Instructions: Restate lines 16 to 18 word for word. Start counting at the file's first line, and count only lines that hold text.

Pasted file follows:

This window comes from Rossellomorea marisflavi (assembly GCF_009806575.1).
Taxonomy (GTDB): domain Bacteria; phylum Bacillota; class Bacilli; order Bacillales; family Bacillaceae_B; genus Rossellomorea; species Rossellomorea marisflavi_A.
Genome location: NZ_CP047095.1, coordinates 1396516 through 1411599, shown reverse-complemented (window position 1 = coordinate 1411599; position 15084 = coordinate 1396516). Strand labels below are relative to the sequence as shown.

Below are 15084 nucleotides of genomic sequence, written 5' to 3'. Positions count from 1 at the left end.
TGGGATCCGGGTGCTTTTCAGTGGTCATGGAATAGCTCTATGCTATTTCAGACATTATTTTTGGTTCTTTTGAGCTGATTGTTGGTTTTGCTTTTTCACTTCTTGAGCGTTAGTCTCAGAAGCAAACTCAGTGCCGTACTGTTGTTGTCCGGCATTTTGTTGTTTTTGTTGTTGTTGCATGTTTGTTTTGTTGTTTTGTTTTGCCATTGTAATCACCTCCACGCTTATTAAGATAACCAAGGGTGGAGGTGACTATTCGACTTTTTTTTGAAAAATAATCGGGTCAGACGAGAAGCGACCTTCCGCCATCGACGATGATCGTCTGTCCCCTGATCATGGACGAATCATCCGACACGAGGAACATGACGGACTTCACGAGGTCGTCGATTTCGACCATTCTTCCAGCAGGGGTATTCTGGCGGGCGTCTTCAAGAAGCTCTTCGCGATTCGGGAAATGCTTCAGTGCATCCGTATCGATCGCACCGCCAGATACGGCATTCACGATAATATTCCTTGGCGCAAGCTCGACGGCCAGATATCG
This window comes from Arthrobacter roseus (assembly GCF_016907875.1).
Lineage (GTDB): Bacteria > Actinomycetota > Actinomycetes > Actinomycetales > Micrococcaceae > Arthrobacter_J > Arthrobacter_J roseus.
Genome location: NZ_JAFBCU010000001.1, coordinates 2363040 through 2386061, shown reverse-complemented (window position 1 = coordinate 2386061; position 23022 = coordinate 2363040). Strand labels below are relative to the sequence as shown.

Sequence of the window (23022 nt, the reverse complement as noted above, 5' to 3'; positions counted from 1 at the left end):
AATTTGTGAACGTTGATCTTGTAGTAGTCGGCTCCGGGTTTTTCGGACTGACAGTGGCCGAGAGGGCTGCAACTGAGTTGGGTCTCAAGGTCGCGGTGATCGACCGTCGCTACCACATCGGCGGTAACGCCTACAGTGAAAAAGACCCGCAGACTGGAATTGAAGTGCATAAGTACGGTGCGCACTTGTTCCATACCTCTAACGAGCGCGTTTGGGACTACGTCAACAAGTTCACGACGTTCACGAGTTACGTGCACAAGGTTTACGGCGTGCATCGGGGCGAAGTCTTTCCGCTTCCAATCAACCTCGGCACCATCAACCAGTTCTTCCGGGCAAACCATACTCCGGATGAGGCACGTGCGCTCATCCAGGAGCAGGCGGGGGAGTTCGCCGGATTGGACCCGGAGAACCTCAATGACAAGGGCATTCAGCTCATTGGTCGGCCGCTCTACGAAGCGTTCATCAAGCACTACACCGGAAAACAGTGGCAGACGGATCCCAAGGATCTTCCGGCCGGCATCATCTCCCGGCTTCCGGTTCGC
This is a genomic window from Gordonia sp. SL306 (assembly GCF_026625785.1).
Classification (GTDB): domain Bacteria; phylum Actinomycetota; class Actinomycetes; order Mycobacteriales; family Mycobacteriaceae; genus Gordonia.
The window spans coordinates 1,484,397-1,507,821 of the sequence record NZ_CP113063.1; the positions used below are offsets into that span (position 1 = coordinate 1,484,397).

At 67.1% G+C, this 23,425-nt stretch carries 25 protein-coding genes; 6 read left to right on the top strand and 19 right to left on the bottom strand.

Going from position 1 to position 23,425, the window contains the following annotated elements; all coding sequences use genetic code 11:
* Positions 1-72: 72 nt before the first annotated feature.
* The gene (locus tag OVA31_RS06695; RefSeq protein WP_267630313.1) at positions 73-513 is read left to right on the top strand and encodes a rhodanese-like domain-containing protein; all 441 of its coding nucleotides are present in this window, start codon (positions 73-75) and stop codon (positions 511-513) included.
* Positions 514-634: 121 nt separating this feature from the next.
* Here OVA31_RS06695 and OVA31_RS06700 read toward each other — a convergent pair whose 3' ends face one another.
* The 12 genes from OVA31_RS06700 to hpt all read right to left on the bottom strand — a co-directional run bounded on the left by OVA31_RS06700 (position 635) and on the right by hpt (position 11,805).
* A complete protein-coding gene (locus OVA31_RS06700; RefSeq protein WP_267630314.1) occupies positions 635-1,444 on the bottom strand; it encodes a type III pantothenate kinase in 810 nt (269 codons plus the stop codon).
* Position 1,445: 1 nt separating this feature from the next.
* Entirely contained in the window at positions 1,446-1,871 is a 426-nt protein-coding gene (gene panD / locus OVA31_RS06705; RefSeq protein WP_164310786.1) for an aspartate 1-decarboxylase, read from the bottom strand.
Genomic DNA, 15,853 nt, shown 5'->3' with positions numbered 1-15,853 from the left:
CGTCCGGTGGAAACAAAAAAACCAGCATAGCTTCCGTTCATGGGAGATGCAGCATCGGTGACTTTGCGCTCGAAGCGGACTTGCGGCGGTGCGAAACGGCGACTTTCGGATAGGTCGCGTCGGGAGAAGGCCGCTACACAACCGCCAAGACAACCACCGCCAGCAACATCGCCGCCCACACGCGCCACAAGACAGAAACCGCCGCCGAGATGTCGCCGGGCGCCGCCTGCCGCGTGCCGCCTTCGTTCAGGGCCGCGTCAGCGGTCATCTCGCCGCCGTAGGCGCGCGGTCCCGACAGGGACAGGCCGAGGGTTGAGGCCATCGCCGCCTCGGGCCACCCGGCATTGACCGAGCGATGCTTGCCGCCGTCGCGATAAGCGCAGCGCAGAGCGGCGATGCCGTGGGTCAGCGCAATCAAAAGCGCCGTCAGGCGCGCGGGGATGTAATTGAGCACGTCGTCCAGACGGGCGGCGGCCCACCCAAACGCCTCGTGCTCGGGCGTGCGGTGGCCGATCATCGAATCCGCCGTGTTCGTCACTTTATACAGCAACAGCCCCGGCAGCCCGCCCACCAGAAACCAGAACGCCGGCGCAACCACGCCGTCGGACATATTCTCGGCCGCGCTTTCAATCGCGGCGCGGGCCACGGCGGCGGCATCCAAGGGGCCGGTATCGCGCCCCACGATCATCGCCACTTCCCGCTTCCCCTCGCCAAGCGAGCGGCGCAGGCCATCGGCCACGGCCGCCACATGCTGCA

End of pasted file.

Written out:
* Positions 1-72: 72 nt before the first annotated feature.
* The gene (locus tag OVA31_RS06695; RefSeq protein WP_267630313.1) at positions 73-513 is read left to right on the top strand and encodes a rhodanese-like domain-containing protein; all 441 of its coding nucleotides are present in this window, start codon (positions 73-75) and stop codon (positions 511-513) included.
* Positions 514-634: 121 nt separating this feature from the next.